Early Dutch Comics
The history of comics in the Netherlands can be traced back to early hand-drawn documents which used sequential art to depict events or tell a story. Although some forms of Dutch comics have been popular for a long time, it is difficult to say exactly when comics began in the Netherlands.
Manuscripts dating back to the Middle Ages often used sequential pictures accompanied by text, or sometimes even used text-balloons for captions as in the detail above, from an unpublished letter written by the count of Meurs, graciously provided to us by the library of Zutphen.
Another striking example of an early forerunner of modern comics is the so-called centsprent or mannekesprent. These printed sheets were made public since the 1500s, and often depicted the lives of holy-men.
llustration: the story of the martyrdom of Saint Erasmus, dating from circa 1460.
Other subjects were the fables of Aesop, and later the irreverent stories of 'Jan de Wasscher' ('Sissy John'), about a man who is bullied by his wife, appeared as a centsprent.
In the nineteenth century many beautifully illustrated children's books were popular as early picture stories. By the second half of that century, many magazines for adults featured political caricatures, cartoons and comic sequences, such as this one about a political discussion before election time.
Drawn by C. le Blansch (1827-1886) and published in Polichinel magazine
This period was also marked by the emergence of many humorous and satirical magazines. One of the most important was Het Humoristisch Album, started in 1856. Many illustrators, such as Jan Linse (1843-1906) and J. Holswilder (1850-1890) contributed to this magazine. In 1866, it published a Dutch version of the famous story of 'Monsieur Cryptogame', originally by Rudolf Töpffer (without crediting him). In translation, this was 'Meneer Spillebeen' or 'Meneer Prikkebeen'.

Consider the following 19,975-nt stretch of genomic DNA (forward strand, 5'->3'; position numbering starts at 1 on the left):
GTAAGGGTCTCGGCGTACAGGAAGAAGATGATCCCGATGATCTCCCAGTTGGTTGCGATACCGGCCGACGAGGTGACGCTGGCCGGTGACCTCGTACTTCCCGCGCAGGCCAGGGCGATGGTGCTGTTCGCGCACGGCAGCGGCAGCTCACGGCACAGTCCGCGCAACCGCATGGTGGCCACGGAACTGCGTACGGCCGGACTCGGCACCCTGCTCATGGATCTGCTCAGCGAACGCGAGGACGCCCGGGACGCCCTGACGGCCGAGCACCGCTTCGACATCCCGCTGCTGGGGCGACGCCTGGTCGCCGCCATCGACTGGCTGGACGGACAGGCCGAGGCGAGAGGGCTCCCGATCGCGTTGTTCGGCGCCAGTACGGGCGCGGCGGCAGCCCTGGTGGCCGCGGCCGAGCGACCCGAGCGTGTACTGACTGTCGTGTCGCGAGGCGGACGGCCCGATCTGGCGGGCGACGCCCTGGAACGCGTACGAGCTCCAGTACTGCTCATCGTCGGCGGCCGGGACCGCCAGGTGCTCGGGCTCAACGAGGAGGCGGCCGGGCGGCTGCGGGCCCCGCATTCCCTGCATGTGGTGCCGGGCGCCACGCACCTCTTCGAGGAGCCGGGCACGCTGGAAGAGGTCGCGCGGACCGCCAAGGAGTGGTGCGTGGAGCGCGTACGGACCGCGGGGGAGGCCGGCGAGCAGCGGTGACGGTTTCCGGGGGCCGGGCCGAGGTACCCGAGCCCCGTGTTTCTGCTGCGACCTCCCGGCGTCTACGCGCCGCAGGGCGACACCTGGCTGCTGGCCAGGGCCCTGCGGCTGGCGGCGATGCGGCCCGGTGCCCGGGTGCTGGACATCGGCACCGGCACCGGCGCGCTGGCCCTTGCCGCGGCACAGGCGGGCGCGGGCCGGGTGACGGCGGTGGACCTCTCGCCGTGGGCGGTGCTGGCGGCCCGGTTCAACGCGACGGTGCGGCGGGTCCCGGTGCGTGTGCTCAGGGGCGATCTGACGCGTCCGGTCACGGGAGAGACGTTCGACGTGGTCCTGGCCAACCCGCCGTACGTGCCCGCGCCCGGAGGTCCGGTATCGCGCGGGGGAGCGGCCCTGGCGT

Jan Linse was the most notable contributor to Het Humoristisch Album, and is often considered the first Dutch comic artist. He drew several funny sequences, often with text underneath the picture.
Two gentlemen discuss the quality of different brands of genever liquor. Artwork by Jan Linse
In the beginning of the twentieth century much political attention went to the Boer War in South Africa. Since many Dutch farmers had settled there, Dutch artists felt involved, and commented on the situation in drawn parodies, such as the example below by Chris Kras (pseudonym of Jan Feith). Another artist who used the Boer War as a theme for an album was Korporaal Achilles. Both works breathe a distinct anti-British atmosphere.
Political parodies and caricatures became more grim as the world was drawn into The First World War (1914-1919). In Holland, magazine De Notenkraker, supplement of socialist newspaper Het Volk, published the work of Jordaan and Albert Hahn Sr., among others. More of these covers can be seen on the Dutch page dedicated to De Notenkraker.
A very important artist of this period was Daniël Hoeksema. He especially gained fame for his illustrations with 'De Neef van Prikkebeen' ('Prikkebeen's Cousin'), which was modelled after Töpffer's 'Monsieur Cryptogame'. He also drew many children's stories and did illustrations for advertisements.